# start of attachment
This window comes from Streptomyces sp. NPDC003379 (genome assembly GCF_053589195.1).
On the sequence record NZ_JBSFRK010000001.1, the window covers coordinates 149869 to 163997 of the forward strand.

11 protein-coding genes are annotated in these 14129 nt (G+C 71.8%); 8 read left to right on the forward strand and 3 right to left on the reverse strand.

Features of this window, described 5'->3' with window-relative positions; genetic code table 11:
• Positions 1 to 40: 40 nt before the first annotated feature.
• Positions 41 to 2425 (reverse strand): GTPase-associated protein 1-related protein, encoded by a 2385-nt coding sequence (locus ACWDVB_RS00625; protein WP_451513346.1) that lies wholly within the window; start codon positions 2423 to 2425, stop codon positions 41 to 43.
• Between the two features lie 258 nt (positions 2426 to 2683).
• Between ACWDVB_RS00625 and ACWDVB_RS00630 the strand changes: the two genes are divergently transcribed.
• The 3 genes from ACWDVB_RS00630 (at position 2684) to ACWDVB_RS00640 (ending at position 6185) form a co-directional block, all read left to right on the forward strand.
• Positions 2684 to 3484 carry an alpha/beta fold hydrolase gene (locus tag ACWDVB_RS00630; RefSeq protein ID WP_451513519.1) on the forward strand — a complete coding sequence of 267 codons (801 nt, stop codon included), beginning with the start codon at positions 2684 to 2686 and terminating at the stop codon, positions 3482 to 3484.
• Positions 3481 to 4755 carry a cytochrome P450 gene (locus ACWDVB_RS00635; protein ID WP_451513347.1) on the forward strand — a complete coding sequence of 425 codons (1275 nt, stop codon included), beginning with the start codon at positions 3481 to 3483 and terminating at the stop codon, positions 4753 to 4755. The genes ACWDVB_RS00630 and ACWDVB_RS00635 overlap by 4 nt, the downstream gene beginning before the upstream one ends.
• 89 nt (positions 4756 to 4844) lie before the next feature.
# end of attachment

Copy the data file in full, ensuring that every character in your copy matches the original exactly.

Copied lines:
This window comes from Streptomyces sp. NPDC003379 (genome assembly GCF_053589195.1).
On the sequence record NZ_JBSFRK010000001.1, the window covers coordinates 149869 to 163997 of the forward strand.

11 protein-coding genes are annotated in these 14129 nt (G+C 71.8%); 8 read left to right on the forward strand and 3 right to left on the reverse strand.

Features of this window, described 5'->3' with window-relative positions; genetic code table 11:
• Positions 1 to 40: 40 nt before the first annotated feature.
• Positions 41 to 2425 (reverse strand): GTPase-associated protein 1-related protein, encoded by a 2385-nt coding sequence (locus ACWDVB_RS00625; protein WP_451513346.1) that lies wholly within the window; start codon positions 2423 to 2425, stop codon positions 41 to 43.
• Between the two features lie 258 nt (positions 2426 to 2683).
• Between ACWDVB_RS00625 and ACWDVB_RS00630 the strand changes: the two genes are divergently transcribed.
• The 3 genes from ACWDVB_RS00630 (at position 2684) to ACWDVB_RS00640 (ending at position 6185) form a co-directional block, all read left to right on the forward strand.
• Positions 2684 to 3484 carry an alpha/beta fold hydrolase gene (locus tag ACWDVB_RS00630; RefSeq protein ID WP_451513519.1) on the forward strand — a complete coding sequence of 267 codons (801 nt, stop codon included), beginning with the start codon at positions 2684 to 2686 and terminating at the stop codon, positions 3482 to 3484.
• Positions 3481 to 4755 carry a cytochrome P450 gene (locus ACWDVB_RS00635; protein ID WP_451513347.1) on the forward strand — a complete coding sequence of 425 codons (1275 nt, stop codon included), beginning with the start codon at positions 3481 to 3483 and terminating at the stop codon, positions 4753 to 4755. The genes ACWDVB_RS00630 and ACWDVB_RS00635 overlap by 4 nt, the downstream gene beginning before the upstream one ends.
• 89 nt (positions 4756 to 4844) lie before the next feature.